Jerusalem - Shabbat Arrived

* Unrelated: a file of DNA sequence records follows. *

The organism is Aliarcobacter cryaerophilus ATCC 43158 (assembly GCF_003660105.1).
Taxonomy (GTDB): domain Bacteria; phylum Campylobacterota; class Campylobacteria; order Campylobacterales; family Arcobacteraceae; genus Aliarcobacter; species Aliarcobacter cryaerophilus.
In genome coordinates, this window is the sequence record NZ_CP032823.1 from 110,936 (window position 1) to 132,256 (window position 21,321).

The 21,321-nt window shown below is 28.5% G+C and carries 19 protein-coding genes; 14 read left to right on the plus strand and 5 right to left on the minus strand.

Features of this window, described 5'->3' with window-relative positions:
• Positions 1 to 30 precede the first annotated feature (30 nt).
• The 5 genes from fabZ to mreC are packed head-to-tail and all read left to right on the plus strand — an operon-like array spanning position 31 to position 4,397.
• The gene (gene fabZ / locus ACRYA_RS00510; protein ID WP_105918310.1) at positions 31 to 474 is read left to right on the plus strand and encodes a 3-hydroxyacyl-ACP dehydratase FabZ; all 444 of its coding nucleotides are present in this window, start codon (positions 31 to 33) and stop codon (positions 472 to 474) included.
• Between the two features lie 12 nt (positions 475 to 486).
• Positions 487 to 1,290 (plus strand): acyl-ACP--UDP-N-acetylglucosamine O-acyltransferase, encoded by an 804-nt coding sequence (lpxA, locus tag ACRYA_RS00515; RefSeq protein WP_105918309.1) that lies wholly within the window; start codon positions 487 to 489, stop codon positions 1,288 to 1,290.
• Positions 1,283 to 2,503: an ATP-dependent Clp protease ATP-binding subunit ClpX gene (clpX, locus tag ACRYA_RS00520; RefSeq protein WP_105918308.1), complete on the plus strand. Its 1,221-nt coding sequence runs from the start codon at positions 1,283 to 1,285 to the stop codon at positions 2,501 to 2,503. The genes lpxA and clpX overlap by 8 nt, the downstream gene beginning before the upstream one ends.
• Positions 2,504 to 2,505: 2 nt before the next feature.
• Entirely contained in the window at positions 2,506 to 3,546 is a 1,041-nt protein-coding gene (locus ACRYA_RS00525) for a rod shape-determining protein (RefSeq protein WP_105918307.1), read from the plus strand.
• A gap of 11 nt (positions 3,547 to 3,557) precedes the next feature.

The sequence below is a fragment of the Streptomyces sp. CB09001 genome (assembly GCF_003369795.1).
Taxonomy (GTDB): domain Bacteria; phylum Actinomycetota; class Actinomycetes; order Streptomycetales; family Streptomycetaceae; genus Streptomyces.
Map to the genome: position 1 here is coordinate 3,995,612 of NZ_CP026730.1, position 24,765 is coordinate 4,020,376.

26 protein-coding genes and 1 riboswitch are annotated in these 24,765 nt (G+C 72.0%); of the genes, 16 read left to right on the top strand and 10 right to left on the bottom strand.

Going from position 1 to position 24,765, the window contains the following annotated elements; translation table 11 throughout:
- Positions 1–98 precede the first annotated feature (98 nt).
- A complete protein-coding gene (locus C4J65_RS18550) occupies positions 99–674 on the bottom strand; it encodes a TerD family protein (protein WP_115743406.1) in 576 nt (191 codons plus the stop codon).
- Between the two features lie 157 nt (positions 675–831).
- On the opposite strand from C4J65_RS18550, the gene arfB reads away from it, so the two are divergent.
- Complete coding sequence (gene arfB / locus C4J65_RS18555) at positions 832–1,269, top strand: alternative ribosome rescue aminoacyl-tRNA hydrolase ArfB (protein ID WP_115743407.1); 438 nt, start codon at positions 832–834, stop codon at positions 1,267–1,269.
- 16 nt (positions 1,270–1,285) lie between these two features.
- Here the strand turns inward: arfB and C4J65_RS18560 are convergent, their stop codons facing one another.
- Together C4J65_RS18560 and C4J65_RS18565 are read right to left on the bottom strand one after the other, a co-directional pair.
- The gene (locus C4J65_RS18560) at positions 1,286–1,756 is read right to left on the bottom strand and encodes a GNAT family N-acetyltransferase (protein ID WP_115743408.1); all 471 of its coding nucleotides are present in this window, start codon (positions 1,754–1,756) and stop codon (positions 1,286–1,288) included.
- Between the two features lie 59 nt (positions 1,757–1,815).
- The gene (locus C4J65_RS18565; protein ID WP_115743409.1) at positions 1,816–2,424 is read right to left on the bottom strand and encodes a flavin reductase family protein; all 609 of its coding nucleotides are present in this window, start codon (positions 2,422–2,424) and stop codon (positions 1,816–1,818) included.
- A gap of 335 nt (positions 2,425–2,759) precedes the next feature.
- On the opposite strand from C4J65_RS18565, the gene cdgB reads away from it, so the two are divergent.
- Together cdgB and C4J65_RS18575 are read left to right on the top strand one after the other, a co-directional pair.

I jumped off the truck coming from the smelting heat of the Jordan valley. It was a Friday in August and the sun was already low over Damascus Gate. It was the entrance to another world. If cities could speak, ohhh the stories Jerusalem could tell. Tales of pitched battles, solemn prophets and biblical events would keep audiences enraptured. But not only history is present everywhere, actually you will be put right on the pages of history yourself. The long and narrow Souq Khan as Zeit Street brings you in the heart of it. Jews, Muslims and Christians live shoulder to shoulder since ever. Therefore nobody is an outsider and I immediately felt to be part of Jerusalem with its Christian heritage. I took the steep steps down to the Western Wall when the long, low Shabbat siren wailed across the city. Tzitzit fluttered from the hips of men while women gently lifted their long skirts over the paving stones. Everyone seems to have a prayer book tucked under an arm and a purposeful look on their face. Bearded Hassidic men, soldiers in olive-green fatigues and white-shirted yeshiva students competed in song sound-offs. Laying my hands on the wall and closing my eyes caused my life flashed before my eyes. I was blurred by the energy of this place and left as a passenger in the stream of history. Shabbat arrived.